In conclusion, determination of appropriate compensation for transplant nephrologists is complicated. Beyond wRVU metrics, there is a need to compensate for the important nonbillable activities performed by transplant nephrology in ensuring successful access and outcomes of patients undergoing kidney transplants and contributions to the overall success of a transplant center in fulfilling its mission. The changing dynamic of kidney transplantation requires health systems to recognize and support all components of the team approach now essential to a successful program, with transplant nephrologists playing an essential role.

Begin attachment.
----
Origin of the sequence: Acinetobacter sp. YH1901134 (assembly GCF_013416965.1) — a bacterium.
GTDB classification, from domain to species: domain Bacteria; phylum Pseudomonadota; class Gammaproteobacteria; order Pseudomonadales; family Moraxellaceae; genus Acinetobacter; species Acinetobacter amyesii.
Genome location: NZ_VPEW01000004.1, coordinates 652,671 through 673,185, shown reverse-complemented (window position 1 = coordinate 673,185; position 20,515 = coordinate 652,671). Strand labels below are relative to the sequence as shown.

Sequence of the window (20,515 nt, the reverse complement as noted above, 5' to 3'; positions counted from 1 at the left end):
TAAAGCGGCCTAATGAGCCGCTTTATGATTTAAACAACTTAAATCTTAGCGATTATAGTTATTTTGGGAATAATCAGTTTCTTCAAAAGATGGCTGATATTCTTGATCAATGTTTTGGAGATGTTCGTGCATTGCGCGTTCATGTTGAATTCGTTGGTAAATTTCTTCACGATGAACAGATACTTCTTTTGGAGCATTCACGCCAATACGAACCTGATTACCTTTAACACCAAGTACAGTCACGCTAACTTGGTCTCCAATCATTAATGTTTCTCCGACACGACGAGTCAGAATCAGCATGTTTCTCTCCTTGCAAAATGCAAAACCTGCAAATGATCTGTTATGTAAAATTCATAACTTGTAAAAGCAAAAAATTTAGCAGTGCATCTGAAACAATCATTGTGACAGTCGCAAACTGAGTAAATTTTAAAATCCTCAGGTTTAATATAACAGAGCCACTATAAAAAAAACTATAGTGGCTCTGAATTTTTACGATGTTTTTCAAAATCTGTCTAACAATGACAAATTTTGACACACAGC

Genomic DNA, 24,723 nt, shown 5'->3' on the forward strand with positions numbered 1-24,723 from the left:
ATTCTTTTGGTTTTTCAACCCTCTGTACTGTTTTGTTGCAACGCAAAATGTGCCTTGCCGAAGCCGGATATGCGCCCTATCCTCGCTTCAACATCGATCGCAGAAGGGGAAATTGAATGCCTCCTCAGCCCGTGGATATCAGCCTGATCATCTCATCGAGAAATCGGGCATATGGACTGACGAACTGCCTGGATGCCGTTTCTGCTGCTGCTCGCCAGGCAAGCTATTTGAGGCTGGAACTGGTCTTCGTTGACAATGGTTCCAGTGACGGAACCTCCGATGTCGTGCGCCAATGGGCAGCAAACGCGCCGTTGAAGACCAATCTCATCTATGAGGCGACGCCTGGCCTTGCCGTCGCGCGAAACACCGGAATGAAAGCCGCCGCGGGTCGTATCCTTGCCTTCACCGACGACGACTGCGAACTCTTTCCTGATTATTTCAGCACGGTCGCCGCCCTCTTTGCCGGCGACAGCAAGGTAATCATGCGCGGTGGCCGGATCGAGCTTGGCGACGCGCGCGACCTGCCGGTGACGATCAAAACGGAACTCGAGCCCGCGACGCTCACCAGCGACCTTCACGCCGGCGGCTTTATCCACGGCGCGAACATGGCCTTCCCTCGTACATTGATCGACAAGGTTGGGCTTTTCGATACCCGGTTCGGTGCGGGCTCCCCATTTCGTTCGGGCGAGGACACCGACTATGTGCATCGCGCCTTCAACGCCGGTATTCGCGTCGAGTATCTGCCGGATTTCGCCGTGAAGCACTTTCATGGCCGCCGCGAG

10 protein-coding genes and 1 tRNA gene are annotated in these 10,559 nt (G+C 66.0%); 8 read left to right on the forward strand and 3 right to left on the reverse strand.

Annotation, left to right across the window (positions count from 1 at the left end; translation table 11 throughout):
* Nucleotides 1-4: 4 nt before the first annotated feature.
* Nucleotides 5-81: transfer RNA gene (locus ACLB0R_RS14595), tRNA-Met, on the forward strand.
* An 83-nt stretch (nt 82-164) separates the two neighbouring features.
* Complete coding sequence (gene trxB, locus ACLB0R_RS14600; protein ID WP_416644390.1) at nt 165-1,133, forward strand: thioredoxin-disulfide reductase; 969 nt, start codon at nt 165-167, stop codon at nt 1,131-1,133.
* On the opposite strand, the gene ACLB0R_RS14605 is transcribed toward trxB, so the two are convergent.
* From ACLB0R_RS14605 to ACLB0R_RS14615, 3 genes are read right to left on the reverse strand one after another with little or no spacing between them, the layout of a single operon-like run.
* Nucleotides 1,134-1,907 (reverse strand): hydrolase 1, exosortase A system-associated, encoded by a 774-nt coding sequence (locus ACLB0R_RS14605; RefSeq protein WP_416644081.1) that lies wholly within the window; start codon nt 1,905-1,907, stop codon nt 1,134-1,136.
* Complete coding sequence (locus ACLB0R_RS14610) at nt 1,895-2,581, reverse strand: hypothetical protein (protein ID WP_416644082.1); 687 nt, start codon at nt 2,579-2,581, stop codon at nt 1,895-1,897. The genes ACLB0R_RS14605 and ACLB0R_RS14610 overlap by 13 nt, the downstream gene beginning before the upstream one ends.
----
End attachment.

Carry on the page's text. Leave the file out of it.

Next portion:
D.C. Brennan reports consultancy agreements with CareDx, Medeor, Sanofi, and Veloxis; research funding from Allovir, Amplyx, CareDx, and Natera; honoraria from CareDx, Sanofi, and Veloxis; and serving in an advisory or leadership role for the editorial board of Transplantation and UpToDate. R.S. Gaston reports employment with CTI Clinical Trial and Consulting, Inc. and ownership interest in AbbVie Pharmaceuticals, Eli Lilly and Co., Merck and Co., Organon and Co., and Pfizer, Inc. S.B. Gurley reports spouse's employment with United Therapeutics. M.A. Josephson reports consultancy agreements with Exosome Diagnostics, IMMUCOR, Labcorp, Otsuka, UBC Pharmaceutical Support Services for the mycophenolate pregnancy registry, and Vera Therapeutics; ownership interest in Seagen; research funding from Bucksbaum Institute and Gift of Hope; honoraria from ASN for Highlights and the ASN Board Review Course; and serving in an advisory or leadership role for ASN. S.M. Moe reports consultancy agreements with Amgen, Ardelyx, and Sanifit; stock in Eli Lilly; research grants from Chugai, Keryx, and the National Institutes of Health (NIH); honoraria from Amgen, Ardelyx, and Sanifit; and serving on the editorial boards of American Journal ofNephrology and American Journal of Nutrition. M.A. Mujtaba reports honoraria from CareDx and Mallinckrodt, serving in an advisory or leadership role for Mallinckrodt, serving on the editorial board of Clinical Transplant, and speakers bureau for CareDx. R.J. Schmidt reports research funding from Arbor Research, NIH/the National Institute of Diabetes and Digestive and Kidney Diseases, and Retrophin; reports serving as the past president and a member of the board of directors of the Renal Physicians Association; and is a member of the American Association of Kidney Patients Medical Advisory Board, a member of the Kidney Transplant Collaborative Board of Directors, and a member of the Quality Insights Board of Directors. M.S. Segal reports employment with Malcom Randall Veterans Affairs Medical Center and research funding for a clinical trial with Alexion and a clinical trial with RegenMed. J.K. Tucker reports other interests or relationships as an UpToDate peer reviewer. A.C. Wiseman reports employment with Centura Transplant; consultancy agreements with CareDx, Hansa, Immucor, Meteor, Natera, Nephrosant, and Veloxis; and speakers bureau for CareDx, Sanofi Genzyme, and Veloxis. The remaining author has nothing to disclose.